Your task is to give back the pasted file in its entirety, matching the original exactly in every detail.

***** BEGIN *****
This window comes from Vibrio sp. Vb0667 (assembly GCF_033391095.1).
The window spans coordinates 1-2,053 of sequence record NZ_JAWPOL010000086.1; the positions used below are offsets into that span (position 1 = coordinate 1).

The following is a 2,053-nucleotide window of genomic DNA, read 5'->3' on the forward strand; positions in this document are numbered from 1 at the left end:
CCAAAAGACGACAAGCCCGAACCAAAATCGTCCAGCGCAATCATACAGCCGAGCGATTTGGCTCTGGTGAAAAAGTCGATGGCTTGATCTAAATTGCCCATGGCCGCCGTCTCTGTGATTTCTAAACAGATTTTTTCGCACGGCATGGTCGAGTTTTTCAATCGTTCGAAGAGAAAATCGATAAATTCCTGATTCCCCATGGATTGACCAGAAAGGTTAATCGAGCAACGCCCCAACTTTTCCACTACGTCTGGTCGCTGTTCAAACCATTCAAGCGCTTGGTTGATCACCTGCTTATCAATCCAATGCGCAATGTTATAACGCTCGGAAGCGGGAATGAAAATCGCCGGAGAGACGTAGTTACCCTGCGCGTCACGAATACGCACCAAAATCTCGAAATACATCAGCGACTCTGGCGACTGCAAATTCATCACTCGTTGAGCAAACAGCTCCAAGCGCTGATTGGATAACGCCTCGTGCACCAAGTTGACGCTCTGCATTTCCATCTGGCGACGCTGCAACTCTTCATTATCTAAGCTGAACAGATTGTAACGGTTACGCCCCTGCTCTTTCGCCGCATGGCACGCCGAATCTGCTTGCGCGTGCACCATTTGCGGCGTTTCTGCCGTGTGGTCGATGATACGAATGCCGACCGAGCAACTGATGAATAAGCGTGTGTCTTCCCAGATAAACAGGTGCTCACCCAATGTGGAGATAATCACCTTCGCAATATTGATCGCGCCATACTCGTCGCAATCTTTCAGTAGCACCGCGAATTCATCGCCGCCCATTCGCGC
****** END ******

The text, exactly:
This window comes from Vibrio sp. Vb0667 (assembly GCF_033391095.1).
The window spans coordinates 1-2,053 of sequence record NZ_JAWPOL010000086.1; the positions used below are offsets into that span (position 1 = coordinate 1).

The following is a 2,053-nucleotide window of genomic DNA, read 5'->3' on the forward strand; positions in this document are numbered from 1 at the left end:
CCAAAAGACGACAAGCCCGAACCAAAATCGTCCAGCGCAATCATACAGCCGAGCGATTTGGCTCTGGTGAAAAAGTCGATGGCTTGATCTAAATTGCCCATGGCCGCCGTCTCTGTGATTTCTAAACAGATTTTTTCGCACGGCATGGTCGAGTTTTTCAATCGTTCGAAGAGAAAATCGATAAATTCCTGATTCCCCATGGATTGACCAGAAAGGTTAATCGAGCAACGCCCCAACTTTTCCACTACGTCTGGTCGCTGTTCAAACCATTCAAGCGCTTGGTTGATCACCTGCTTATCAATCCAATGCGCAATGTTATAACGCTCGGAAGCGGGAATGAAAATCGCCGGAGAGACGTAGTTACCCTGCGCGTCACGAATACGCACCAAAATCTCGAAATACATCAGCGACTCTGGCGACTGCAAATTCATCACTCGTTGAGCAAACAGCTCCAAGCGCTGATTGGATAACGCCTCGTGCACCAAGTTGACGCTCTGCATTTCCATCTGGCGACGCTGCAACTCTTCATTATCTAAGCTGAACAGATTGTAACGGTTACGCCCCTGCTCTTTCGCCGCATGGCACGCCGAATCTGCTTGCGCGTGCACCATTTGCGGCGTTTCTGCCGTGTGGTCGATGATACGAATGCCGACCGAGCAACTGATGAATAAGCGTGTGTCTTCCCAGATAAACAGGTGCTCACCCAATGTGGAGATAATCACCTTCGCAATATTGATCGCGCCATACTCGTCGCAATCTTTCAGTAGCACCGCGAATTCATCGCCGCCCATTCGCGC